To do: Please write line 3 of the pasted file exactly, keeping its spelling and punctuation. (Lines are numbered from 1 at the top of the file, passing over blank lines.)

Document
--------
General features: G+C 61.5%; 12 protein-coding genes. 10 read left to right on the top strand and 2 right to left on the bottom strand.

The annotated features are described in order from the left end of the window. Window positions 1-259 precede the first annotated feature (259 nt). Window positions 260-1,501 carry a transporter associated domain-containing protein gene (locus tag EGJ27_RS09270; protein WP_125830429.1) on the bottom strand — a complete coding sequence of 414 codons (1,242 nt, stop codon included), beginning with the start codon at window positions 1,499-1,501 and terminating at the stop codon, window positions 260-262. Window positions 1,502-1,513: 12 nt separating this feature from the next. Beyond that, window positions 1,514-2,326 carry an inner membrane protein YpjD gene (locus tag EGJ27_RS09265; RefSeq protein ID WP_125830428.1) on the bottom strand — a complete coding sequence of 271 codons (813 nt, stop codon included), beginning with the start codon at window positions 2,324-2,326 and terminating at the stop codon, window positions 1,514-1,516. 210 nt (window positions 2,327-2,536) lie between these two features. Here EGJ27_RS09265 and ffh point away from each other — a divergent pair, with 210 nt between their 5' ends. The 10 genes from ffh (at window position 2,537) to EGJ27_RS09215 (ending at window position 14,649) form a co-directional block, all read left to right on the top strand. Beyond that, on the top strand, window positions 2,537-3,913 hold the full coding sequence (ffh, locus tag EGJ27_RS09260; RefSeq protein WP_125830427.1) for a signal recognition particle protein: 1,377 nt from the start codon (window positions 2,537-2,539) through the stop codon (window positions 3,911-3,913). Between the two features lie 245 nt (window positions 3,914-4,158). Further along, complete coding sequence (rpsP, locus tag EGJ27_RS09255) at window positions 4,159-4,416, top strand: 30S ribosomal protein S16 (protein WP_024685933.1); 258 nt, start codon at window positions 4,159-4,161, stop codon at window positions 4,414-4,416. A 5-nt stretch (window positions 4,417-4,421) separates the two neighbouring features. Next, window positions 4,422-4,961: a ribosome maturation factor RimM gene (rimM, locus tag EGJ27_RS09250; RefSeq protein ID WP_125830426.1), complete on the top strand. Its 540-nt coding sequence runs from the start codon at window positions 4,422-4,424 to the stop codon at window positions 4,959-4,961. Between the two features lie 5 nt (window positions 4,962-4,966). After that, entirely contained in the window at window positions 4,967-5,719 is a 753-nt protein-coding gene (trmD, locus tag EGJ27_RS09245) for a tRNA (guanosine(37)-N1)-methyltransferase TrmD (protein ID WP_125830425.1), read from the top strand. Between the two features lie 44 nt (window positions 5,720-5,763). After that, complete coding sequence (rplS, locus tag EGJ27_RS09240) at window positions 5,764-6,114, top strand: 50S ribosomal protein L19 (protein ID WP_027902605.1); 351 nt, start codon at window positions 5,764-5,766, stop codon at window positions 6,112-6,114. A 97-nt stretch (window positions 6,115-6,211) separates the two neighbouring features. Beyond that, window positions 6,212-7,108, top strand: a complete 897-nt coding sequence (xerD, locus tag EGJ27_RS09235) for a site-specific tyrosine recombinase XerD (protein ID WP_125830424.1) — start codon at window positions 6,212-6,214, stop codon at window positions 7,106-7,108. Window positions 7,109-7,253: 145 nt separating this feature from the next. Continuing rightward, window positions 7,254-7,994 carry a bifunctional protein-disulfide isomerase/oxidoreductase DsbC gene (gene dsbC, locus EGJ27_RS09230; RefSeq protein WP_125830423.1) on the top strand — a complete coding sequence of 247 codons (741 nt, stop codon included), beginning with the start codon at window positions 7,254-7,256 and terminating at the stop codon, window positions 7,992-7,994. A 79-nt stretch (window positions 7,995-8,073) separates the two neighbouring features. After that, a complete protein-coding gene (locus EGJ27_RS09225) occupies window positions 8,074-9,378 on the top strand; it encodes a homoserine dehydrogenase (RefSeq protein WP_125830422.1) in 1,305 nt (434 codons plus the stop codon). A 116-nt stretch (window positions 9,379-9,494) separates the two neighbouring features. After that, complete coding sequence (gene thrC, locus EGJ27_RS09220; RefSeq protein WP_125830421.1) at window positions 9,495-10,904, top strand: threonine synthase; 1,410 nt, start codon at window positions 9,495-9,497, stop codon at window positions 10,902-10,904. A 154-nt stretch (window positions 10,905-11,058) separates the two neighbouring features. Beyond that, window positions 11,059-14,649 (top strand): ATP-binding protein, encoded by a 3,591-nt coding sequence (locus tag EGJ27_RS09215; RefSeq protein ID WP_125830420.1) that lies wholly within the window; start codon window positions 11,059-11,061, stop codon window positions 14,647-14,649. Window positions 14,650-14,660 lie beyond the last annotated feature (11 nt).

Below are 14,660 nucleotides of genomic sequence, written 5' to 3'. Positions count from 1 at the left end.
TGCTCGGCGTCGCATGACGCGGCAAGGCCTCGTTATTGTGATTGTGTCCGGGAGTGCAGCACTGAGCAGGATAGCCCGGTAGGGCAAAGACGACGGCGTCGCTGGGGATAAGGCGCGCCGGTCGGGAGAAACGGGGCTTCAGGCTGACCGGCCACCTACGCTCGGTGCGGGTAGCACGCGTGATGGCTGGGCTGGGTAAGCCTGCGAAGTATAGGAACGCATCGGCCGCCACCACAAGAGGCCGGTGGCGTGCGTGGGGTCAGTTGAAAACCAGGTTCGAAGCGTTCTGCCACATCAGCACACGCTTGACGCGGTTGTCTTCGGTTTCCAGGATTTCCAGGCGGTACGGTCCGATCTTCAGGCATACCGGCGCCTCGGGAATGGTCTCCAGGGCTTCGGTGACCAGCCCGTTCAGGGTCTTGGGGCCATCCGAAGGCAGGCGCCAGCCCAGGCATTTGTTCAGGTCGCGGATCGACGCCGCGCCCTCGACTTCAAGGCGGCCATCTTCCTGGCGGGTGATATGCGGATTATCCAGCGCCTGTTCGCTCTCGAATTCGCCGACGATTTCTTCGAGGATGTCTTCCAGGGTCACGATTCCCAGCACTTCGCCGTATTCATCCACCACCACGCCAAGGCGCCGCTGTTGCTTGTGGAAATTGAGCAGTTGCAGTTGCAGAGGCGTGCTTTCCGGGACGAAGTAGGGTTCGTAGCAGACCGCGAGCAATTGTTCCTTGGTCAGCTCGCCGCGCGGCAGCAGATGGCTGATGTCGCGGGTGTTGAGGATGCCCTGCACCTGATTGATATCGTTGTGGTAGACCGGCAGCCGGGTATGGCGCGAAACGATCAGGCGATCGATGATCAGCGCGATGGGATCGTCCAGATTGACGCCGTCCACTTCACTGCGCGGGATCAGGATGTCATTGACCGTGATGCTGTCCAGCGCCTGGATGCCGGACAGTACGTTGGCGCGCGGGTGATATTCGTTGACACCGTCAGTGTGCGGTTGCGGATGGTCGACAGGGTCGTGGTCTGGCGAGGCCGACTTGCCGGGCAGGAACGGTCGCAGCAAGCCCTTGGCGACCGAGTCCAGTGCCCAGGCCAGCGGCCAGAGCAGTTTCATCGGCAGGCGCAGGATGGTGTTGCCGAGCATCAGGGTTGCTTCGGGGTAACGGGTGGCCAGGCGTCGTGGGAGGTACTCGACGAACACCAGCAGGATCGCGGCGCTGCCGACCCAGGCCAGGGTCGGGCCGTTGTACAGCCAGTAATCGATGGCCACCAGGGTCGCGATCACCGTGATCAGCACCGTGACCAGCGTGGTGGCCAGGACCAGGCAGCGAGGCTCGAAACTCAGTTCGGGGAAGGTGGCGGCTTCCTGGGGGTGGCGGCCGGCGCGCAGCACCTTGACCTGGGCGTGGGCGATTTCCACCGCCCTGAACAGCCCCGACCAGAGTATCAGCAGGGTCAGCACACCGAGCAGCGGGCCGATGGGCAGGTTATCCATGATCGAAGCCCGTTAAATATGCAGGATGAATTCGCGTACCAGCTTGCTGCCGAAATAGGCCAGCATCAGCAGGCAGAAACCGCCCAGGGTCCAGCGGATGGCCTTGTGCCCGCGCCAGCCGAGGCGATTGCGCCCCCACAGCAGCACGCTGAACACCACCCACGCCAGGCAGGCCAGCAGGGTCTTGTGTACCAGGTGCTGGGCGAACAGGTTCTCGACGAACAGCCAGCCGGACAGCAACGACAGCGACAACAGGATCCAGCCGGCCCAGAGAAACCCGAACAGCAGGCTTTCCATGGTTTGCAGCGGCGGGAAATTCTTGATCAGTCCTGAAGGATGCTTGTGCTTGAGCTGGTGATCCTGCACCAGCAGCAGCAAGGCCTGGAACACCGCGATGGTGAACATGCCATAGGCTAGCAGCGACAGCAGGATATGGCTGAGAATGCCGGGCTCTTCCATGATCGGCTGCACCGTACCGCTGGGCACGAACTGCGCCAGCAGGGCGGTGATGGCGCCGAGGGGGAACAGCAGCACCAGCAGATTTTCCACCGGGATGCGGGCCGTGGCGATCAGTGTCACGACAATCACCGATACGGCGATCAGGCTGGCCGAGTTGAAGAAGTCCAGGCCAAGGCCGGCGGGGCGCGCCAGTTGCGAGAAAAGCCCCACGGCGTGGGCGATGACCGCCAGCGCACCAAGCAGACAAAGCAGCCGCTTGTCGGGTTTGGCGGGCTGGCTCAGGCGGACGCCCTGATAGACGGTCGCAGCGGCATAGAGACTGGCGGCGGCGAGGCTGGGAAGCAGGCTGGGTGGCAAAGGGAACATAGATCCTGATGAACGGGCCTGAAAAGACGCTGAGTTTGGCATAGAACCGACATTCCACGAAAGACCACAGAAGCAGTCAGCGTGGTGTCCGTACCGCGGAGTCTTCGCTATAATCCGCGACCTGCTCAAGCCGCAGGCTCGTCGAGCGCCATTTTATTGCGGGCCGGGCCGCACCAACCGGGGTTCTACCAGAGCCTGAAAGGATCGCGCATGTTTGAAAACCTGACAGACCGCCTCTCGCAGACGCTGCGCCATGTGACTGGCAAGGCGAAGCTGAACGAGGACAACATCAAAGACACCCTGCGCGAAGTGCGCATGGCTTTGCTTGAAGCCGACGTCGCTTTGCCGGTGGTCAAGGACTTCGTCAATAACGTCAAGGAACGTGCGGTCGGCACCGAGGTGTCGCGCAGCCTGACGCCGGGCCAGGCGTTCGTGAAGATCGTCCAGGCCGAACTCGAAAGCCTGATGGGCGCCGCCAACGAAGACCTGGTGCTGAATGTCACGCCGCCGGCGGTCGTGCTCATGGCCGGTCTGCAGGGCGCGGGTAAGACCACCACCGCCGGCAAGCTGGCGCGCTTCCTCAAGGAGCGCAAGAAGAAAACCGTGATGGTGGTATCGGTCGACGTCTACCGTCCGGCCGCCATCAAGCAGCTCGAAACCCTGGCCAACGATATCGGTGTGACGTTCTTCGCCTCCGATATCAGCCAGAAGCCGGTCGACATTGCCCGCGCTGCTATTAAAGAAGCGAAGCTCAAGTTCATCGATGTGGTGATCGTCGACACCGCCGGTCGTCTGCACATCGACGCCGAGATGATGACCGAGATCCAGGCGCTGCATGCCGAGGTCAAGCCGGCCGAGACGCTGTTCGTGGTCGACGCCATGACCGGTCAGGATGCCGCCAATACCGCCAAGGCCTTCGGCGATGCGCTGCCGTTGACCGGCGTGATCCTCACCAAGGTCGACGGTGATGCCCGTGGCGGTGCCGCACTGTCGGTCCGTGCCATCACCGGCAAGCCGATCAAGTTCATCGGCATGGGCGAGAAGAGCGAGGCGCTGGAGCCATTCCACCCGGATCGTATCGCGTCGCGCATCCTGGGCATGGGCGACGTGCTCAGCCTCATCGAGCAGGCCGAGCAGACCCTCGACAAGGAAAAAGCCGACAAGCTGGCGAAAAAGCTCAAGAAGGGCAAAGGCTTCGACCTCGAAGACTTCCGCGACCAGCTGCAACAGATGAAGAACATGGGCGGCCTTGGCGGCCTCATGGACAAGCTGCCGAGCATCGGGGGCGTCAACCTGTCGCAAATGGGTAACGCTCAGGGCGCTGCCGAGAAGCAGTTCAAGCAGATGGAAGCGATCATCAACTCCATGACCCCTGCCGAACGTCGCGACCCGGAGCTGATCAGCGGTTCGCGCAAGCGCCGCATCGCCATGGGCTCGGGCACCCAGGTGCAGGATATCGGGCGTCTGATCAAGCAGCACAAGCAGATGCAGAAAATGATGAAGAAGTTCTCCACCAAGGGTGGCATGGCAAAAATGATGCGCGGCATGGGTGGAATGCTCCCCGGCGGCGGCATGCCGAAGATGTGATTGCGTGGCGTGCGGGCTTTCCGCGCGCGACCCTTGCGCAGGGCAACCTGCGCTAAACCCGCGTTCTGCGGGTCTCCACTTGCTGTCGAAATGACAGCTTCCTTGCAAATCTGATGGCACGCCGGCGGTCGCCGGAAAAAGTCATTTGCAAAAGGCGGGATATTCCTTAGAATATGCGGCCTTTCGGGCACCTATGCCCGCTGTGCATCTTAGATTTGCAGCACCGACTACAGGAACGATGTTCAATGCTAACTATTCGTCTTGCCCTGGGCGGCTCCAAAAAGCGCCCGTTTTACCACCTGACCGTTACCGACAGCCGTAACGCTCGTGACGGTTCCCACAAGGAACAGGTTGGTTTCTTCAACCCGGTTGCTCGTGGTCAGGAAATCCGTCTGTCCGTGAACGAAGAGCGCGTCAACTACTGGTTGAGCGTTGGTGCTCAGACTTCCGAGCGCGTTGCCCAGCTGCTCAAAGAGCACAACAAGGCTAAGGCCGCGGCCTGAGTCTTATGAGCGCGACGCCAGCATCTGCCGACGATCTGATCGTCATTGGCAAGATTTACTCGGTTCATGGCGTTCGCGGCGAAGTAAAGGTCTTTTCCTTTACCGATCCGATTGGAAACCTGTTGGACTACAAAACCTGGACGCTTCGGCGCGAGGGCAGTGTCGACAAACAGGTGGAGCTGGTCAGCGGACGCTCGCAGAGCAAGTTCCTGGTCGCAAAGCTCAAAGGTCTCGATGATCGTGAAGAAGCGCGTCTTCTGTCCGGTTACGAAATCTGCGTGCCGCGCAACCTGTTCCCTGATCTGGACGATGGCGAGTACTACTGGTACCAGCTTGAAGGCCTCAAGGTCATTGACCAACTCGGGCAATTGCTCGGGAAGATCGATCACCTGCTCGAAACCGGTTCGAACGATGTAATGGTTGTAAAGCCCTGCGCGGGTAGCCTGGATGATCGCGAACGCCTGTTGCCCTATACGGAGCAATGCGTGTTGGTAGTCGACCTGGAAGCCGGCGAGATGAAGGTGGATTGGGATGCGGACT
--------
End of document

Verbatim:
Below are 14,660 nucleotides of genomic sequence, written 5' to 3'. Positions count from 1 at the left end.